In September 2016, The Hague Institute held its first stakeholder meeting in Monrovia, Liberia for the Employment for Stability project. The project is funded through NWO-WOTRO in collaboration with the Knowledge Platform Security & Rule of Law, which seeks to address issues in fragile and conflict-affected contexts.
Liberia is one of the five recipient countries of employment interventions that has been selected for our research. During the stakeholder meeting, preliminary data analyses on stability in Liberia (from 2000 – 2015) were presented to several local organizations. Also, the design and implementation of employment intervention programs were discussed. Such participatory methods with relevant stakeholders enable the project team to evaluate and disseminate its findings, by correlating results with real-life experiences, tailoring the research to the needs of practitioners, and to impact on processes of capacity building and policy formulation.
The data on stability is divided into three components: 1) security of person and property; 2) social inclusion; and 3) social cohesion. Each component comprises multiple indicators and draws upon a range of datasets. To structure the analysis of each component, we identified specific themes to group the main trends, such as crime, national security, job availability, education, level of trust, and civic and political engagement.
Among the first main findings, we found that for security of person and property, overall levels of criminality, access to small arms and light weapons, and security personnel have remained high. In recent years, there was a significant increase in protest-events, however, political stability and the levels of political terror have improved. Furthermore, the funding for UN Peacekeeping increased after 2014 after a notable decrease between 2011 and 2014.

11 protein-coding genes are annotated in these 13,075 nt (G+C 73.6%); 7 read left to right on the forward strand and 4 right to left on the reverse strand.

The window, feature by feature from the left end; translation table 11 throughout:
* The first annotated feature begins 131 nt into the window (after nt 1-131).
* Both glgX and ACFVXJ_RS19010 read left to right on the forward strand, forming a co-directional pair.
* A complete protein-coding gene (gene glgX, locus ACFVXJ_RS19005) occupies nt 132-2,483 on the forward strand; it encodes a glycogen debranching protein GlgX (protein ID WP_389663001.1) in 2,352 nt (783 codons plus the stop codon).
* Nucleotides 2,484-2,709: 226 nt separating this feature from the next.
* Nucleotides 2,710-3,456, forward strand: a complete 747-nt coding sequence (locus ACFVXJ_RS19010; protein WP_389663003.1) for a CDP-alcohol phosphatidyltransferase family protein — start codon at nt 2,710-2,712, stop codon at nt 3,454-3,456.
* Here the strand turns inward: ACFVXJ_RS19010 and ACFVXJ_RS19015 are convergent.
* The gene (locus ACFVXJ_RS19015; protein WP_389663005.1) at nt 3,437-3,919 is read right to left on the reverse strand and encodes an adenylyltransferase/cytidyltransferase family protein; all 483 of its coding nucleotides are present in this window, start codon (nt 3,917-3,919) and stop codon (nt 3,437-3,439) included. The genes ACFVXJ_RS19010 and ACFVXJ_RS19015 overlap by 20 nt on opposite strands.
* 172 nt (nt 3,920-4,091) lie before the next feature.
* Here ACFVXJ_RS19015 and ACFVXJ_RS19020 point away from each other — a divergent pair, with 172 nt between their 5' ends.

With regard to social inclusion, gender inequality appears to be the most significant driver of instability in Liberia, especially when it comes to education. Even though men have more advantages than women, the inactivity among the male population is high, as the majority of men are currently not employed and are not actively seeking employment. The reasons are yet to be determined, but it is either the perception that some ethnic groups are favored over others, there are simply not enough jobs available, or people with a job tend to stay in that position for a long time which creates less opportunities for male youth.
The social cohesion data indicators show us that for this component, one of the main drivers appears to be the low level of trust that respondents have in individuals, both within and outside their community. Compared with trust in institutions and other public figures, this type of trust remains low throughout the entire data collection timeframe. This might also explain why, despite strong interest in public matters, there is limited engagement and participation at the level of the community. Last, gender inequality might play a crucial role in determining the low level of social cohesion among women, which in turn would hinder stability.
Other countries where our data analysis will be presented through stakeholder meetings are Afghanistan, Kyrgyzstan, and Indonesia. Where possible, next to consultations with stakeholders, a private-sector-supported ‘study tour’ with entrepreneurs and business leaders will also take place in some of the selected countries.